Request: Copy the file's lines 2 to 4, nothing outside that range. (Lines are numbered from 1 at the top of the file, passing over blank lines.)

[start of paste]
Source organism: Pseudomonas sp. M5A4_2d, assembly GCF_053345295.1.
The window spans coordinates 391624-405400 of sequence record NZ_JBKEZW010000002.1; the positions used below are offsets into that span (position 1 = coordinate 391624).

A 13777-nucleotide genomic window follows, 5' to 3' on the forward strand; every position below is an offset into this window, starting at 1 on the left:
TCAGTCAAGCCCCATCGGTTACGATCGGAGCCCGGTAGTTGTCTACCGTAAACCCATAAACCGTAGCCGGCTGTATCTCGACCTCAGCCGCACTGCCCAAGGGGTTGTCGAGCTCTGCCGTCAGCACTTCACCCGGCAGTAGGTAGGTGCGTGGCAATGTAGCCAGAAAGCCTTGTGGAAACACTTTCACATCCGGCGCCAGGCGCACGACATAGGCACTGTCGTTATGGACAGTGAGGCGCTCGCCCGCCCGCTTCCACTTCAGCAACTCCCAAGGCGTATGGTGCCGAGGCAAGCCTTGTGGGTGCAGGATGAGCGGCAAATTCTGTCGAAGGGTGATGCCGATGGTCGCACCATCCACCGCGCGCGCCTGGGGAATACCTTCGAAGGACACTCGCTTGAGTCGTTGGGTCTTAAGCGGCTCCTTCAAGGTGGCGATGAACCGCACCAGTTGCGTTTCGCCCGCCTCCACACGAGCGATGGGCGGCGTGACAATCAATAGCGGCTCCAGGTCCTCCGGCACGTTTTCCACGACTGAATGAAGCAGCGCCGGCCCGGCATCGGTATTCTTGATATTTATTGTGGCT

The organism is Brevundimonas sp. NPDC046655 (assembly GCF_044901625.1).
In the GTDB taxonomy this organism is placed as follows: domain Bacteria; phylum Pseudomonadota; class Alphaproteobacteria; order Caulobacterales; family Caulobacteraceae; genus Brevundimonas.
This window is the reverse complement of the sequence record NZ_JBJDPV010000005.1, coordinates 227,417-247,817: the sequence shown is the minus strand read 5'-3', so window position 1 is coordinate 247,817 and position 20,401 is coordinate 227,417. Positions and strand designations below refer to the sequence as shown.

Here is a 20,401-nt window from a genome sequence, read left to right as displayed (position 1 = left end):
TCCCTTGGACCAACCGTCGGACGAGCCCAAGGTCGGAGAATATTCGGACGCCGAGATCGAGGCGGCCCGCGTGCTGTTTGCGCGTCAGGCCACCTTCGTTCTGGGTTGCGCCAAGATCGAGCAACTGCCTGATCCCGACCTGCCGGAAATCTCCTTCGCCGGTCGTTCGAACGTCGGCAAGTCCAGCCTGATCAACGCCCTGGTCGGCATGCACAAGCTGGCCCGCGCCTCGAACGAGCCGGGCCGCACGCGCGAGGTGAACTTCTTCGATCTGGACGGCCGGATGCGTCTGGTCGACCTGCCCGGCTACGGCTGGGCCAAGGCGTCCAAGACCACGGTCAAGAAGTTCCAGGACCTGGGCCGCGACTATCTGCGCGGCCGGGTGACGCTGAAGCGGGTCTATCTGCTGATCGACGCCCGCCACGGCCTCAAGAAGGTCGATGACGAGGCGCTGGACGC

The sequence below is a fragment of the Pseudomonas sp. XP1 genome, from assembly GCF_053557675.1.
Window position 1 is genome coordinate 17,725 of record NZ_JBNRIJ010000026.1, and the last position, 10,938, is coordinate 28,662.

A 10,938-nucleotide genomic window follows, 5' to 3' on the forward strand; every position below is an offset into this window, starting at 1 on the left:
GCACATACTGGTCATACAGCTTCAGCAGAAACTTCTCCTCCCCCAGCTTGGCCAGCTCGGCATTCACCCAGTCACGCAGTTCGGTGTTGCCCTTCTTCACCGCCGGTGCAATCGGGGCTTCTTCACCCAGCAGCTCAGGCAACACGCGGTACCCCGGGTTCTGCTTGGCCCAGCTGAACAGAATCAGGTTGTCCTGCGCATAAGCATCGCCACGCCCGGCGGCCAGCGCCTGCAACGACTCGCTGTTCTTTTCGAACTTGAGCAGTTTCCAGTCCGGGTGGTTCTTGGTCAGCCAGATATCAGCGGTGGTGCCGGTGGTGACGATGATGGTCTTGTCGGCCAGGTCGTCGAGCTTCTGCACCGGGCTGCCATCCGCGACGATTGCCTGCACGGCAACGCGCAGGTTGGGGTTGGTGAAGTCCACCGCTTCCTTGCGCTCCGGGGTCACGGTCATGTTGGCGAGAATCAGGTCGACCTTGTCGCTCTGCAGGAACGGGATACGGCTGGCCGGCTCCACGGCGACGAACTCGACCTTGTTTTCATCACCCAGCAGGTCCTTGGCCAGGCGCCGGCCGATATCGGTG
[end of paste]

The window spans coordinates 391624-405400 of sequence record NZ_JBKEZW010000002.1; the positions used below are offsets into that span (position 1 = coordinate 391624).

A 13777-nucleotide genomic window follows, 5' to 3' on the forward strand; every position below is an offset into this window, starting at 1 on the left:
TCAGTCAAGCCCCATCGGTTACGATCGGAGCCCGGTAGTTGTCTACCGTAAACCCATAAACCGTAGCCGGCTGTATCTCGACCTCAGCCGCACTGCCCAAGGGGTTGTCGAGCTCTGCCGTCAGCACTTCACCCGGCAGTAGGTAGGTGCGTGGCAATGTAGCCAGAAAGCCTTGTGGAAACACTTTCACATCCGGCGCCAGGCGCACGACATAGGCACTGTCGTTATGGACAGTGAGGCGCTCGCCCGCCCGCTTCCACTTCAGCAACTCCCAAGGCGTATGGTGCCGAGGCAAGCCTTGTGGGTGCAGGATGAGCGGCAAATTCTGTCGAAGGGTGATGCCGATGGTCGCACCATCCACCGCGCGCGCCTGGGGAATACCTTCGAAGGACACTCGCTTGAGTCGTTGGGTCTTAAGCGGCTCCTTCAAGGTGGCGATGAACCGCACCAGTTGCGTTTCGCCCGCCTCCACACGAGCGATGGGCGGCGTGACAATCAATAGCGGCTCCAGGTCCTCCGGCACGTTTTCCACGACTGAATGAAGCAGCGCCGGCCCGGCATCGGTATTCTTGATATTTATTGTGGCT